Hepatocellular carcinoma (HCC), the third most common cause of cancer-related deaths worldwide, most often develops in patients with underlying liver cirrhosis or chronic injury secondary to alcohol abuse, non- alcoholic fatty liver disease, or viral hepatitis infections. Cirrhosis from any cause is a well-established risk factor for HCC. The poor prognosis of HCC is due to the fact that diagnosis is often made at a late stage in disease development. The earlier detection of HCC is necessary towards reducing the high HCC mortality rates since those with early stage disease have multiple, potentially curative, treatment options available. However, current surveillance regimens with abdominal imaging and serum biomarkers (e.g., AFP) have poor sensitivity for diagnosing HCC at an early-stage. Therefore, biomarkers that sensitively distinguish early-stage HCC from liver cirrhosis are desperately needed. Extracellular vesicles (EVs) are a heterogeneous group of phospholipid bilayer-enclosed particles known to contain cell-type-specific ?cargo,? including RNA, DNA, and protein. Cargo profiling of tumor-derived EVs is an emerging liquid biopsy strategy for non-invasive cancer diagnosis and treatment monitoring. Our joint research team at UCLA has recently developed a new type of ?NanoVilli Chip? capable of highly efficient isolation and characterization of tumor-derived EVs from HCC patients. Exploring the use of NanoVilli Chips for cargo profiling of HCC-derived EVs holds great promise as a novel biomarker for detecting early-stage HCC noninvasively. Conventional methods for isolating total EVs, such as ultracentrifugation, filtration, and precipitation, are incapable of discriminating tumor-derived EVs from non-tumor-derived EVs. To address this unmet need, our project team will develop ?NanoVilli Chips? based on biomimetic nanostructures and specific immunoaffinity-mediated capturing for HCC-derived EVs. HCC-specific multi-marker capture cocktails (targeting ASGPR, GPC3, and EpCAM) will be grafted onto silicon nanowires (SiNWS) embedded in the chips. When plasma samples approach the SiNWS, specific interactions (between antigens located on the surfaces of tumor-derived EVs and corresponding antibodies grafted on the substrate) lead to selective immobilization of HCC-derived EVs, with dramatically improved sensitivity and specificity. Further, by incorporating Droplet Digital PCR (ddPCR) technology, the HCC-derived EVs captured on the NanoVilli Chips can be characterized by quantifying a panel of 10 well-validated HCC-specific mRNA markers. The proposed research will conduct an exploratory development of NanoVilli Chips for HCC-derived EVs, and an initial clinical validation of NanoVilli Chips using HCC and liver cirrhosis blood samples. Our long-term goal is to explore the use of NanoVilli Chips coated with HCC-associated multi-marker capture cocktails for capturing HCC-derived EVs, allowing for quantification of HCC-specific mRNA signature to augment current HCC early diagnostic algorithms.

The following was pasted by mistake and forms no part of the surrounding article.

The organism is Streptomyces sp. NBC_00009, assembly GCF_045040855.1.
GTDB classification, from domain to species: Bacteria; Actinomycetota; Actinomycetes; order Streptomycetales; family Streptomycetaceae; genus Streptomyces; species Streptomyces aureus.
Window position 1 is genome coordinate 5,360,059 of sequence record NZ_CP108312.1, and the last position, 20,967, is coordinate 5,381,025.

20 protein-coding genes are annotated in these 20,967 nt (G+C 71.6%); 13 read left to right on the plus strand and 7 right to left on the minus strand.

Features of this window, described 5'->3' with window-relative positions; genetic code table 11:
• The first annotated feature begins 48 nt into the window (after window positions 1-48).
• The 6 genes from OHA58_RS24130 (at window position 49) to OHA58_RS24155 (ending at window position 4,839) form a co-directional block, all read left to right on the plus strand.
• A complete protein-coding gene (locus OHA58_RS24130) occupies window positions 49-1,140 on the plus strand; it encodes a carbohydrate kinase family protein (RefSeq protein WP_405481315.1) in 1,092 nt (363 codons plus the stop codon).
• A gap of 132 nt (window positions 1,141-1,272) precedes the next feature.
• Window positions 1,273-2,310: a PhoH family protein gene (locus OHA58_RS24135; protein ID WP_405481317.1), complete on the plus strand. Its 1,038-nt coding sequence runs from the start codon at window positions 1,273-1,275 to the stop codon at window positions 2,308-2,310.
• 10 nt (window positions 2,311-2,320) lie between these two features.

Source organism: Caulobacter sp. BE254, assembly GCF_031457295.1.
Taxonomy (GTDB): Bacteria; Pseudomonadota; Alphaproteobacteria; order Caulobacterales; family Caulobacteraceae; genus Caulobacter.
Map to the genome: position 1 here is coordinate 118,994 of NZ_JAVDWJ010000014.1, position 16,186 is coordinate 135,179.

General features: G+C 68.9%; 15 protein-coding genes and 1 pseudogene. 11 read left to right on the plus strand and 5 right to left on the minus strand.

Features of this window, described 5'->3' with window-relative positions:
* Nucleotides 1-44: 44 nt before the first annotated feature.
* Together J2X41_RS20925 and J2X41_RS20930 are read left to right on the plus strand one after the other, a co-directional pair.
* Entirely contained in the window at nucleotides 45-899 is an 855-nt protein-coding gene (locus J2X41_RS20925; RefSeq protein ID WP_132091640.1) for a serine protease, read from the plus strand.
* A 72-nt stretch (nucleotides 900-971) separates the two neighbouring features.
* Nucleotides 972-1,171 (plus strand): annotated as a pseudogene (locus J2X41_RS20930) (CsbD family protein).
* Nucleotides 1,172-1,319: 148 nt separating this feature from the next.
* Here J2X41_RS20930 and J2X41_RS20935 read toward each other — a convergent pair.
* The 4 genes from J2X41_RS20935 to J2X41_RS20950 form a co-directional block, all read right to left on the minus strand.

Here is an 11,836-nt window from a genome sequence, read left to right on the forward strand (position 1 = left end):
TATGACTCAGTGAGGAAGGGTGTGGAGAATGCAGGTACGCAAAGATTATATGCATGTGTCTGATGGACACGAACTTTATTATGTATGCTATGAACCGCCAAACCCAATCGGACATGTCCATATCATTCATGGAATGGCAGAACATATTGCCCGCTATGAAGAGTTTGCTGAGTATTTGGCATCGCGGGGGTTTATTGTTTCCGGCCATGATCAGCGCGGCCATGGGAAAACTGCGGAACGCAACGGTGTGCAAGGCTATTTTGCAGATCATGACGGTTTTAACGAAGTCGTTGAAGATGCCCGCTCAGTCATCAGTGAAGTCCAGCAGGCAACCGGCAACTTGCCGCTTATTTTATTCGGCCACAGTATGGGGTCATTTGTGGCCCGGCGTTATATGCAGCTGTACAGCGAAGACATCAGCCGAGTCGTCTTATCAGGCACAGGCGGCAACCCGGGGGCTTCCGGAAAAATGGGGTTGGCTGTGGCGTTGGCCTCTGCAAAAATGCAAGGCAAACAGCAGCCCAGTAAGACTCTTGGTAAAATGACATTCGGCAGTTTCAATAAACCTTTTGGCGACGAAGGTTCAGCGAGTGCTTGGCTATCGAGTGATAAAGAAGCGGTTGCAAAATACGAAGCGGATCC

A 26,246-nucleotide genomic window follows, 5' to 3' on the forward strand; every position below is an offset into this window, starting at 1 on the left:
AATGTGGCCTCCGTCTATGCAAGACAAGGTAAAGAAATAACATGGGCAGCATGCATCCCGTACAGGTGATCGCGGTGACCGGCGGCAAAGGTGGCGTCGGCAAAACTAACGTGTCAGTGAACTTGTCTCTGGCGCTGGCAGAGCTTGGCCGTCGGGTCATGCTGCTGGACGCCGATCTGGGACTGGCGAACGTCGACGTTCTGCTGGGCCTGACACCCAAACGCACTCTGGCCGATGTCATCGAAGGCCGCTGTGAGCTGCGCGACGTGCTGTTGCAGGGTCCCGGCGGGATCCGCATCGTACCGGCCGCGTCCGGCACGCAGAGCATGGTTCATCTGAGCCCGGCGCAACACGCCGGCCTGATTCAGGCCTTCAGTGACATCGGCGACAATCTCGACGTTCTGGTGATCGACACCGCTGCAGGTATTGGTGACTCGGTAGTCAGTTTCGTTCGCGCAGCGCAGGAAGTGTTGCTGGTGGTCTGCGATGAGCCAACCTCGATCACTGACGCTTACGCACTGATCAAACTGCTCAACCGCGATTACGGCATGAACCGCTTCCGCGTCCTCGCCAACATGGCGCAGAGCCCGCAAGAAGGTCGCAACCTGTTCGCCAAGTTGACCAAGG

The poor prognosis of hepatocellular carcinoma (HCC) is due to the fact that diagnosis is often made at a late stage in disease development. Detecting and characterizing extracellular vesicles (EVs), which can be recovered throughout disease progressions and without invasive biopsy procedures, can provide opportunities for early diagnosis of malignant cancer growths. However, since current challenges exist to selectively enrich tumor-derived EVs in blood samples, this project seeks to explore and validate a new tool, NanoVilli Chips, developed for detecting early-stage HCC noninvasively.